D.C. Council chairman presses Mayor Fenty on funding for D.C. teachers' raises
Tuesday, April 13, 2010
D.C. Mayor Adrian M. Fenty and D.C. Council Chairman Vincent C. Gray, rivals in September's Democratic primary, quarreled Monday over whether the mayor's proposed budget for fiscal 2011 would cover the 20 percent pay increase that Fenty has promised teachers.
During testimony before the council, Fenty (D) could not immediately identify what Gray (D) estimated to be as much as $100 million needed for the tentative labor agreement struck last week with the Washington Teachers' Union.
"It's an enormous amount of money. I can't find it" in the budget, said Gray, noting that Fenty's plan would reduce the public schools budget by $22 million to $758 million.
Fenty and city Administrator Neil O. Albert said they would get him the answer at a later time.
"Can you do it now?" Gray asked.
Fenty's appearance marked the beginning of the council's scrutiny of his $5.3 billion local budget, which grows to $11 billion when federal dollars and capital expenditures are included. The council will continue holding budget hearings with department heads before amending the plan and voting in June.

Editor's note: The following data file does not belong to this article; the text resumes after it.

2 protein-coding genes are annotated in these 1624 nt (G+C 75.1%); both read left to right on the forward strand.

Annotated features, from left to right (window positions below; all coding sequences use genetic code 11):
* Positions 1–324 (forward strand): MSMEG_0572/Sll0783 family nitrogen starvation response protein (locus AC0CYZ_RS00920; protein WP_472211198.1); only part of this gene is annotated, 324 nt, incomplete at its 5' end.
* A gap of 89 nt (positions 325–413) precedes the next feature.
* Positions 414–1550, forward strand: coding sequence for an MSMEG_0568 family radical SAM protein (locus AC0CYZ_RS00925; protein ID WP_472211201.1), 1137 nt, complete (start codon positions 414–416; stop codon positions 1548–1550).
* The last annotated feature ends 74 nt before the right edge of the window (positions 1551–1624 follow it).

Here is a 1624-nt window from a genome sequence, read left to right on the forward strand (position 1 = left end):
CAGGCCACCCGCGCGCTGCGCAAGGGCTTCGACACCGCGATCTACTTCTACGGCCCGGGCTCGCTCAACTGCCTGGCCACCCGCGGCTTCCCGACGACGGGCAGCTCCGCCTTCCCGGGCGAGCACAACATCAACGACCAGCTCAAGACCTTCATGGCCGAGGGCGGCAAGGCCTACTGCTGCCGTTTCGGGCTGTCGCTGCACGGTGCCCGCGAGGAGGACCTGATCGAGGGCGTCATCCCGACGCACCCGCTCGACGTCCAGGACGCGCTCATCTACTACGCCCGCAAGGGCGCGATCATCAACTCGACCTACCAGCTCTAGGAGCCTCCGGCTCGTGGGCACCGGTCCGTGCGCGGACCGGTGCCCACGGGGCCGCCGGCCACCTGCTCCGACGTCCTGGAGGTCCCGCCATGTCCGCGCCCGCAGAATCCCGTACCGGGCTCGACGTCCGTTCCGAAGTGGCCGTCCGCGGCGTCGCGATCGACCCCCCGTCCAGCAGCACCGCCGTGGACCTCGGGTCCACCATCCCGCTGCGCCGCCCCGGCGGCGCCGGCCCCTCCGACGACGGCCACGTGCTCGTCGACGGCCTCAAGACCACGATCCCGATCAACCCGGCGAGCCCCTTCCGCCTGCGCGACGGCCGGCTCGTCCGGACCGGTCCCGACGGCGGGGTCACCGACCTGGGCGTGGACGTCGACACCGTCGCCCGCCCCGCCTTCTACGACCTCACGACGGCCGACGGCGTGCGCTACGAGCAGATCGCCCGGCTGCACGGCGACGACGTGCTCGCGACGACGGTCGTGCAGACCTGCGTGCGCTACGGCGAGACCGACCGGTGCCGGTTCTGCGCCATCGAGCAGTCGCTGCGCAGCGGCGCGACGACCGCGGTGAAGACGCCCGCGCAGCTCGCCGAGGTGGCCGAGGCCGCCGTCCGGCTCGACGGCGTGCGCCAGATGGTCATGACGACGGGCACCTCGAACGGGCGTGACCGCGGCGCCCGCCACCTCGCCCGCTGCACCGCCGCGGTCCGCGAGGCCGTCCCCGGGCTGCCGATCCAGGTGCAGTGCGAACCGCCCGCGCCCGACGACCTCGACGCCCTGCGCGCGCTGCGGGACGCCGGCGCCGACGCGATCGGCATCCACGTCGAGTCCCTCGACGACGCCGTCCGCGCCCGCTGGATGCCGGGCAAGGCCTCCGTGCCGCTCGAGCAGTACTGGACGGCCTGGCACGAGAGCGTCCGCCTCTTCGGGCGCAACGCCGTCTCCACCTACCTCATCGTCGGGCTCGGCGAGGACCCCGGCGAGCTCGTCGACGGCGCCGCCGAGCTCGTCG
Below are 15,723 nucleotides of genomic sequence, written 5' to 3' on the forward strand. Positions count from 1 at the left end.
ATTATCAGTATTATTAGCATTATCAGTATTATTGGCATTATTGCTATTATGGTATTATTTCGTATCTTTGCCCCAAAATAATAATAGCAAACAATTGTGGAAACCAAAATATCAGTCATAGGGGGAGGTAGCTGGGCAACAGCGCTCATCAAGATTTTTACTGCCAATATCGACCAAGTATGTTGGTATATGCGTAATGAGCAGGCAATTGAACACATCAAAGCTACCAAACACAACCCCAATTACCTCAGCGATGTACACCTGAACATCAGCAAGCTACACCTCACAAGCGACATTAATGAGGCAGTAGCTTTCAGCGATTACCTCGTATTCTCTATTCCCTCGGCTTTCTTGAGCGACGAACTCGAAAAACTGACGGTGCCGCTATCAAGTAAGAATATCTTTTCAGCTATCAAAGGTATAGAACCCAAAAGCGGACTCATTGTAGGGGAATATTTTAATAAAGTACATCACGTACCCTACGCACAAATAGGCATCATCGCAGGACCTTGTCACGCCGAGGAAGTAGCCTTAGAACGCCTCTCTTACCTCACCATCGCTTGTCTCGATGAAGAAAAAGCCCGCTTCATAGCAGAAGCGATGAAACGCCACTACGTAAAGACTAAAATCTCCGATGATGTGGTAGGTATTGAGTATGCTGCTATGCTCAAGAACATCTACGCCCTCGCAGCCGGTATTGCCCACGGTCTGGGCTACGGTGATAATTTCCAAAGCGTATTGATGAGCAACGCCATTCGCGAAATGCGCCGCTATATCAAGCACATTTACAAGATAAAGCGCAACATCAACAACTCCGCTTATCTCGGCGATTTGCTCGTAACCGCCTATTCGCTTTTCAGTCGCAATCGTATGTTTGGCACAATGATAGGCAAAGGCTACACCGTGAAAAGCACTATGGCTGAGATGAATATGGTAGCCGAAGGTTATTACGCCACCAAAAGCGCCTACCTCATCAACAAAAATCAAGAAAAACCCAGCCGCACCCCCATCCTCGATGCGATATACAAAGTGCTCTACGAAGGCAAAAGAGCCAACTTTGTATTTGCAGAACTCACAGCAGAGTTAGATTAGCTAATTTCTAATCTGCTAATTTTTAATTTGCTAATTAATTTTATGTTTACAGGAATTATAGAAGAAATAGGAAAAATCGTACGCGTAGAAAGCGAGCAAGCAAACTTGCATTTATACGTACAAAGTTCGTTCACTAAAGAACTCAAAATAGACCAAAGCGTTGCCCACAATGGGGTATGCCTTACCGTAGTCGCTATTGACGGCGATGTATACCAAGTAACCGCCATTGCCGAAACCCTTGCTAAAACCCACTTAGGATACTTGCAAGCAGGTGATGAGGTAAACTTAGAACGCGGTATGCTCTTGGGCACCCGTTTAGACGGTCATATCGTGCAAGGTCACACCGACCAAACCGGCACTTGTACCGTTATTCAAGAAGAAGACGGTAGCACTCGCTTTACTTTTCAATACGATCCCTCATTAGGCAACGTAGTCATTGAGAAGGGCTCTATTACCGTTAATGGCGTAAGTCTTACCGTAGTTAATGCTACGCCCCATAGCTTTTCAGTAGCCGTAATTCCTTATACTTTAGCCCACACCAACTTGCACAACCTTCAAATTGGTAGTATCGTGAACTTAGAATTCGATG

Although several council members grilled Fenty, Albert and Chief Financial Officer Natwar M. Gandhi about the proposed budget's cuts to social service programs, increases in parking meter fees and other specifics, focus turned to the tentative teachers' union contract.
Fenty stayed for the first five hours, testifying for 3 1/2 . Discussion on the contract funding continued after Fenty left the witness table.
Gray repeatedly asked Gandhi whether the money was on hand. "It's a very straightforward question, Mr. Gandhi," Gray said. "I don't need a protracted answer. Yes or no."
Gandhi said he would have to study the contract and the budget. "I think it's somewhat premature for me to say that that contract doesn't make sense," he said.
Gray was backed in his questioning by several council members, including David A. Catania (I-At Large), considered a Fenty ally.
"I don't want to engage in a gotcha moment here, . . . but if the teachers have been led to believe that the money is readily available, that has not been made evident today," Catania said.